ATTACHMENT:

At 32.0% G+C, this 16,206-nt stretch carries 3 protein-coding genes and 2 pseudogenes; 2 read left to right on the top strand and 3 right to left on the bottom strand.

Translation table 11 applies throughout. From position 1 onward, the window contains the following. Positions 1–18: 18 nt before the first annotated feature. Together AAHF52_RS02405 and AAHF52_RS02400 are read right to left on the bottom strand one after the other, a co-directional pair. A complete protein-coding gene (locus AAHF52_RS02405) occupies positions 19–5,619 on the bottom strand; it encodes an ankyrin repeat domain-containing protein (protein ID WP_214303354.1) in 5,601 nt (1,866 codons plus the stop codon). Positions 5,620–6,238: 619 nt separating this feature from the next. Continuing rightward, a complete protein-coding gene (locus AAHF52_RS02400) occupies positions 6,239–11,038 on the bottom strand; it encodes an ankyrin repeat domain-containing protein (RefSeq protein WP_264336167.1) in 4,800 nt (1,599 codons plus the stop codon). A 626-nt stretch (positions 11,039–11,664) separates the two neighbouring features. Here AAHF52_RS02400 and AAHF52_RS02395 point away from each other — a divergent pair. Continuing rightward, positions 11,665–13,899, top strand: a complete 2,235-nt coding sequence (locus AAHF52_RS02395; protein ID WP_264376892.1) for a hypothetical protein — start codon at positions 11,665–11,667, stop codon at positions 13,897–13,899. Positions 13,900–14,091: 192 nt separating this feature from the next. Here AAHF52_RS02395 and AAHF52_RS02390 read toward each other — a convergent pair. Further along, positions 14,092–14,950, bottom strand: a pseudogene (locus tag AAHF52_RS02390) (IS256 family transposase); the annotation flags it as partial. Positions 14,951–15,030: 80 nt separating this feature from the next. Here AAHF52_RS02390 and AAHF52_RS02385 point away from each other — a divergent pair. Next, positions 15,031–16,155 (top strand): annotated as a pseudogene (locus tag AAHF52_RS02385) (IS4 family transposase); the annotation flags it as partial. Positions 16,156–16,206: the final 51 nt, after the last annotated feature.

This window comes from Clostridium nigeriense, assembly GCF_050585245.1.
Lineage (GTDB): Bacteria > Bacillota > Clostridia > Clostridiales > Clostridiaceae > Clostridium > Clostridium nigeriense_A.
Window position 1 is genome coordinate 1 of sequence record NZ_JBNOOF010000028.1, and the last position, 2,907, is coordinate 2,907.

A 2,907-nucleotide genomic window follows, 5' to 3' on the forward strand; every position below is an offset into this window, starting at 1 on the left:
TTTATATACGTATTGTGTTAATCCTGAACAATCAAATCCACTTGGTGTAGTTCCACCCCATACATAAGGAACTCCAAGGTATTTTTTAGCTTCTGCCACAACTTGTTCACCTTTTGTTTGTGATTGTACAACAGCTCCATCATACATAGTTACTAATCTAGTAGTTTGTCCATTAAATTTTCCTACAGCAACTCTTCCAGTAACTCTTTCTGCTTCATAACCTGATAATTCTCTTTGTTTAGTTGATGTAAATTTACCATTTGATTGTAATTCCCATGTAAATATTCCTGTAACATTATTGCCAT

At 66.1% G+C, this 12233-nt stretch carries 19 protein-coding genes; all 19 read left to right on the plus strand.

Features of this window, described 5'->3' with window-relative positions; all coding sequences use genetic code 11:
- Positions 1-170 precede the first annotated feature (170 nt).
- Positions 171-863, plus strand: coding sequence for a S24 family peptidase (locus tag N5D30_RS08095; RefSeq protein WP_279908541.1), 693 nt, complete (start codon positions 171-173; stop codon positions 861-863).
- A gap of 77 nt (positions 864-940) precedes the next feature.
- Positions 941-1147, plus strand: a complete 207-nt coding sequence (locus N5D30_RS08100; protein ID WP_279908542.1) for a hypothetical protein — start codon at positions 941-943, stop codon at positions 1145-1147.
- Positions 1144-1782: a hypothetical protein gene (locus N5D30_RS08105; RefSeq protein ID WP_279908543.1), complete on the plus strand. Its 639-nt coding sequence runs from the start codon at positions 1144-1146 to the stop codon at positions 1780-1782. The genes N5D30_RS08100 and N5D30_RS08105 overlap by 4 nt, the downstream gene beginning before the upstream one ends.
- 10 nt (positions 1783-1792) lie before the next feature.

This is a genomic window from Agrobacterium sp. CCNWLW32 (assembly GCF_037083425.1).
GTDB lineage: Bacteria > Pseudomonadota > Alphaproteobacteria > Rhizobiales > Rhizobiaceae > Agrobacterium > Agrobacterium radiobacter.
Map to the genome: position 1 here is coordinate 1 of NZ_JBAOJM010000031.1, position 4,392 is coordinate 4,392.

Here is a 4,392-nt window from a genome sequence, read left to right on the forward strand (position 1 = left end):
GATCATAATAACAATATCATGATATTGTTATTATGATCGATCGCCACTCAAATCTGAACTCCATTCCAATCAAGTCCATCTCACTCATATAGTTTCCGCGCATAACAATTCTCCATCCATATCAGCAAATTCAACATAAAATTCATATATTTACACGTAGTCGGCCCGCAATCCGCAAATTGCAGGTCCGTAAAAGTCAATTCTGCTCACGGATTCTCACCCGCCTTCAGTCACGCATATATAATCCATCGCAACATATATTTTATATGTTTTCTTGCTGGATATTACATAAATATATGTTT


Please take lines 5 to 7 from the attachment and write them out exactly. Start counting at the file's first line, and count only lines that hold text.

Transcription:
Window position 1 is genome coordinate 1 of sequence record NZ_JBNOOF010000028.1, and the last position, 2,907, is coordinate 2,907.

A 2,907-nucleotide genomic window follows, 5' to 3' on the forward strand; every position below is an offset into this window, starting at 1 on the left:
TTTATATACGTATTGTGTTAATCCTGAACAATCAAATCCACTTGGTGTAGTTCCACCCCATACATAAGGAACTCCAAGGTATTTTTTAGCTTCTGCCACAACTTGTTCACCTTTTGTTTGTGATTGTACAACAGCTCCATCATACATAGTTACTAATCTAGTAGTTTGTCCATTAAATTTTCCTACAGCAACTCTTCCAGTAACTCTTTCTGCTTCATAACCTGATAATTCTCTTTGTTTAGTTGATGTAAATTTACCATTTGATTGTAATTCCCATGTAAATATTCCTGTAACATTATTGCCAT